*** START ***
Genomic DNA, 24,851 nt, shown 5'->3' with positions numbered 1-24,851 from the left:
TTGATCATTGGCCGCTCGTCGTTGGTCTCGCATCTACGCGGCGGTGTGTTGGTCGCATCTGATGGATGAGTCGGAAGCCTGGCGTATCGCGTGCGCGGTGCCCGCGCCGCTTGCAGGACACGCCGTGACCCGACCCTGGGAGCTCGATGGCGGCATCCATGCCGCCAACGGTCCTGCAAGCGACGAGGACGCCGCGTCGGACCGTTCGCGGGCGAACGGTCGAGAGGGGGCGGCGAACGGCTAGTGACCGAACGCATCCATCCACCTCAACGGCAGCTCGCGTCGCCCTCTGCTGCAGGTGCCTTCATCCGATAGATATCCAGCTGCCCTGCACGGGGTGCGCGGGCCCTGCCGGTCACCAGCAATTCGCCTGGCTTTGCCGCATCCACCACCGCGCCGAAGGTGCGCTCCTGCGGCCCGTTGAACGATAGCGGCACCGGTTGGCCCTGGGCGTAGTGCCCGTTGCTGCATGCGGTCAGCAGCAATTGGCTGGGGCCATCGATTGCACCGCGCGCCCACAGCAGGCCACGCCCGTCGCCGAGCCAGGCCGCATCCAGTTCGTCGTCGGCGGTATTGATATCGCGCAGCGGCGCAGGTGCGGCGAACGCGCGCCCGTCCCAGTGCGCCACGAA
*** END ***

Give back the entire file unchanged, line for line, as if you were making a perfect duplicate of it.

Genomic DNA, 24,851 nt, shown 5'->3' with positions numbered 1-24,851 from the left:
TTGATCATTGGCCGCTCGTCGTTGGTCTCGCATCTACGCGGCGGTGTGTTGGTCGCATCTGATGGATGAGTCGGAAGCCTGGCGTATCGCGTGCGCGGTGCCCGCGCCGCTTGCAGGACACGCCGTGACCCGACCCTGGGAGCTCGATGGCGGCATCCATGCCGCCAACGGTCCTGCAAGCGACGAGGACGCCGCGTCGGACCGTTCGCGGGCGAACGGTCGAGAGGGGGCGGCGAACGGCTAGTGACCGAACGCATCCATCCACCTCAACGGCAGCTCGCGTCGCCCTCTGCTGCAGGTGCCTTCATCCGATAGATATCCAGCTGCCCTGCACGGGGTGCGCGGGCCCTGCCGGTCACCAGCAATTCGCCTGGCTTTGCCGCATCCACCACCGCGCCGAAGGTGCGCTCCTGCGGCCCGTTGAACGATAGCGGCACCGGTTGGCCCTGGGCGTAGTGCCCGTTGCTGCATGCGGTCAGCAGCAATTGGCTGGGGCCATCGATTGCACCGCGCGCCCACAGCAGGCCACGCCCGTCGCCGAGCCAGGCCGCATCCAGTTCGTCGTCGGCGGTATTGATATCGCGCAGCGGCGCAGGTGCGGCGAACGCGCGCCCGTCCCAGTGCGCCACGAA